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Future of healthcare training unveiled at Waitemata DHB

Contributor:
Fuseworks Media
Fuseworks Media

A new generation of medical clinicians is being trained at North Shore Hospital as the Waitemata DHB teams up with tertiary partners to provide on-site learning and research facilities that will ultimately improve patient outcomes.

Kahui-Manaaki, a three-storey former nursing accommodation block, opened its doors in April after a $9.9 million overhaul and is home to a new outpatient facility on its ground floor.

But its upper levels provide a permanent residence to the University of Auckland’s medical school and AUT’s Faculty of Health and Environmental Sciences.

Both have teaching spaces and meeting rooms for students within a stone’s throw of the DHB’s own Research Innovation and Knowledge Centre and one floor away from its Haematology Research group.

AUT will also have a home in the DHB’s new Whenua Pupuke-Waitemata Clinical Skills Training centre officially opened by Minister of Health Jonathan Coleman today.

Its biomechanics laboratory will sit alongside the DHB’s own high-tech clinical teaching spaces in a complex that includes multiple teaching areas as well as a 248-seat lecture theatre.

Waitemata DHB CEO Dr Dale Bramley says both developments provide a unique addition to Auckland-based medical research and teaching facilities - bringing a range of clinical students and staff together with a common aim to improve patient outcomes.

The model is more commonly known as inter-professional education - defined by the World Health Organisation as when groups unite to "learn about, from, and with each other."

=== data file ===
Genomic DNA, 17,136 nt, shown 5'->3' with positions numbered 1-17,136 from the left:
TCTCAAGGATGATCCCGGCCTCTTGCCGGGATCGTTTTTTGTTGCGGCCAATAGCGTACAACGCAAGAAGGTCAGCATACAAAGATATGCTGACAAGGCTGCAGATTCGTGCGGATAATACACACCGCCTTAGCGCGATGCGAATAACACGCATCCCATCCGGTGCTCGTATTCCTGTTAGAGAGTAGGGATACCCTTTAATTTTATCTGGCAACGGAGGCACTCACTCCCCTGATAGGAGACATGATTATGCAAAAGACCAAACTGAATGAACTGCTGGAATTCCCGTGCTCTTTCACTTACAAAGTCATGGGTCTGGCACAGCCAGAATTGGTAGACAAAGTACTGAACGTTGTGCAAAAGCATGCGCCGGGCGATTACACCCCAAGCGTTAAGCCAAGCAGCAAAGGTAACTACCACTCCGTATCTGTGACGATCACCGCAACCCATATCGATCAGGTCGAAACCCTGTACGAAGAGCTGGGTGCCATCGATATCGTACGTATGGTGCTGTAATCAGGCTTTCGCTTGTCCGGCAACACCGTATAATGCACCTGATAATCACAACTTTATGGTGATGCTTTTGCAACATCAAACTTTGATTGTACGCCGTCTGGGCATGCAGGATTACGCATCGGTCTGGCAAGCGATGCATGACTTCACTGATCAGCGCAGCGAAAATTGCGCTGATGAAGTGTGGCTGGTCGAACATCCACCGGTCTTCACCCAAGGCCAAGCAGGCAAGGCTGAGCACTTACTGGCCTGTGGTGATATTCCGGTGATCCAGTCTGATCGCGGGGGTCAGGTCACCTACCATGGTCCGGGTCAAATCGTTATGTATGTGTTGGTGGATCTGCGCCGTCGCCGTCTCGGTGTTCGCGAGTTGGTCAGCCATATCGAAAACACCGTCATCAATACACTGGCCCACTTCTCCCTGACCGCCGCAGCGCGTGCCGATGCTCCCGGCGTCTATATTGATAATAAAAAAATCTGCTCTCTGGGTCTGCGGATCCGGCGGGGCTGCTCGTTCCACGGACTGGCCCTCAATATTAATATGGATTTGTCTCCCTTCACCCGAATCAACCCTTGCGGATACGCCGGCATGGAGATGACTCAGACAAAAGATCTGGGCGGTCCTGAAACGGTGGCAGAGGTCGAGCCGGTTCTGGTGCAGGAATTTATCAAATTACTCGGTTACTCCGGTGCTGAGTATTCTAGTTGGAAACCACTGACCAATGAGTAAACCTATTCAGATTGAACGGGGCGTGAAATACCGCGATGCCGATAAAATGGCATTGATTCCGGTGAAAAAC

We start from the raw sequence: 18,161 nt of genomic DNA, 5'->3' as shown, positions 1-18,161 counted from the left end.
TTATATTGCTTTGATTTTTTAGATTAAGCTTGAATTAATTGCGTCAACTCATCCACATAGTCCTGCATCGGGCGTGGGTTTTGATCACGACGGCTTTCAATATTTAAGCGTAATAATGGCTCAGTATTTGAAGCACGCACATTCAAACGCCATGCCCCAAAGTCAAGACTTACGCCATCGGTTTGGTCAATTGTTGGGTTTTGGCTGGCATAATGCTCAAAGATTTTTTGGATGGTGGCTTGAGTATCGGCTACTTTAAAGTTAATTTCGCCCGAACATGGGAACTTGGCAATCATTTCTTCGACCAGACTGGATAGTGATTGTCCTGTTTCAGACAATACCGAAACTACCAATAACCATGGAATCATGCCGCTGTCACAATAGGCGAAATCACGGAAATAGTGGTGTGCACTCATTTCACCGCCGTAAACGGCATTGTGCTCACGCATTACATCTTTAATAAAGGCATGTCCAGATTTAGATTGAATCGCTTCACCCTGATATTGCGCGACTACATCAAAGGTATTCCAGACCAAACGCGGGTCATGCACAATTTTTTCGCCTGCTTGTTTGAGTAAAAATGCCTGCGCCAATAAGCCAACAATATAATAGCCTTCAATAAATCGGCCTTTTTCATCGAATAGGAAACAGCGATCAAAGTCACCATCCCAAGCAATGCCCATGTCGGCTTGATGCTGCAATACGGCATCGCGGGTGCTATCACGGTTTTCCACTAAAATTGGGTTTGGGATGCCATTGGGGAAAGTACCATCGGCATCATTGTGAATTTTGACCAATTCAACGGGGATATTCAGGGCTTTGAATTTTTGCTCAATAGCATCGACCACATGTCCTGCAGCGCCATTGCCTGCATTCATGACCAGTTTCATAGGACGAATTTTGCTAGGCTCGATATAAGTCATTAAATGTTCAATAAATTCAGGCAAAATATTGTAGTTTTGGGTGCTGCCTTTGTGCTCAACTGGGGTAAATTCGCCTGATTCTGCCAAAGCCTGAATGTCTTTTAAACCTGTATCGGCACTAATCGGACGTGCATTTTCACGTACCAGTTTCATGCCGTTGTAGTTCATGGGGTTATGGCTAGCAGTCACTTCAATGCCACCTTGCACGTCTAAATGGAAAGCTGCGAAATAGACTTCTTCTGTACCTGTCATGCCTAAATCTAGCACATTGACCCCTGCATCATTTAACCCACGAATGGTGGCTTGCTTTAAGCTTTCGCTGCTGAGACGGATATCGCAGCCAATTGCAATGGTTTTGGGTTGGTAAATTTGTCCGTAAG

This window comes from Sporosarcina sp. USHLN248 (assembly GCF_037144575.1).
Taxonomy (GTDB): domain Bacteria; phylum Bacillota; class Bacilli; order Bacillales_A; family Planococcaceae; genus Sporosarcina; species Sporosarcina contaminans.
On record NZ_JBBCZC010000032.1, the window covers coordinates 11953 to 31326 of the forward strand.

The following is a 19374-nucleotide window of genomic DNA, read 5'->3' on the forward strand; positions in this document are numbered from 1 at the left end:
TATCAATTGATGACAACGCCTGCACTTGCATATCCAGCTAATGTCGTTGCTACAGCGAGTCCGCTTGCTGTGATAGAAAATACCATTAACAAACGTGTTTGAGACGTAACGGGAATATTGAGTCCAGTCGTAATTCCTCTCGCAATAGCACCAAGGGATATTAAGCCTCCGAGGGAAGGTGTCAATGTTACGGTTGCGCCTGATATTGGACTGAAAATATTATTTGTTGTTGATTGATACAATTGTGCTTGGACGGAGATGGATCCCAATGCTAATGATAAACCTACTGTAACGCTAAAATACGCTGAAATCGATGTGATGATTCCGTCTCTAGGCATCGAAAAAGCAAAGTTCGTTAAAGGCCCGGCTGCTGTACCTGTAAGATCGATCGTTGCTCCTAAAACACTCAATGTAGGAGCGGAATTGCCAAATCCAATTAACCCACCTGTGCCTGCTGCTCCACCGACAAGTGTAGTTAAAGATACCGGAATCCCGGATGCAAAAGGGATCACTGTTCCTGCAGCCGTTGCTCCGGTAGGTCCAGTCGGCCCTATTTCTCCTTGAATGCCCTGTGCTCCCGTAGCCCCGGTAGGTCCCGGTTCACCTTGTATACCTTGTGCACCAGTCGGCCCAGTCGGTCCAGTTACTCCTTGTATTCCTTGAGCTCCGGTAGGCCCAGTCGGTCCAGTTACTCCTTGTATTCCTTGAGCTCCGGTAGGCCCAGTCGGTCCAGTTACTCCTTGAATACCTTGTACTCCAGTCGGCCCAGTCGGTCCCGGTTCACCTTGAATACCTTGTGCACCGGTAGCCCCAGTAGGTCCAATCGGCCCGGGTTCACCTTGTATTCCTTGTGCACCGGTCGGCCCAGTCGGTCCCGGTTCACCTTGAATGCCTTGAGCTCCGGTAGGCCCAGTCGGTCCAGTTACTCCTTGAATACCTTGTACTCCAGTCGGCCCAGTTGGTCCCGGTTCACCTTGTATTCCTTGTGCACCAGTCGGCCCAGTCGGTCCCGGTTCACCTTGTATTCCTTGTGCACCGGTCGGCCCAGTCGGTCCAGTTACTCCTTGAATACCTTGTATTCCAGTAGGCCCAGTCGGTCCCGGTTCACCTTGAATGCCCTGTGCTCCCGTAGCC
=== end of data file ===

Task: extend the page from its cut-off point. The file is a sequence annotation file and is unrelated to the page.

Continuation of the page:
"This kind of colocation supports the growth in simulated teaching for medical, nursing and other

clinical staff as well as the early integration of students into the workplace environment," Dr Bramley says.

"International thought suggests the creation of an environment that fosters inter-professional education plays an important role in improving patient care.

"That kind of philosophy is directly aligned to our own drive to put the patient first and be a national leader in healthcare delivery.

"The opening of Kāhui Manaaki and Whenua Pupuke both show the high value the DHB places on clinical research, training and the development of its current and future workforce.

"As the largest DHB in NZ it is vital that Waitemata takes a leadership role for the whole health sector on these developments."

Waitemata DHB is responsible for supporting the training needs of nearly 7000 staff to provide high quality patient care to a population of over 600,000 people.

Chairman Lester Levy says both developments are good examples of a closer collaboration between health care providers and teaching institutes.

"Each clearly signals the value Waitemata DHB places on clinical research and the development of its current and future workforce," he says. "This is a great place to learn, work and develop a career in an environment where improved patient care is absolutely paramount."

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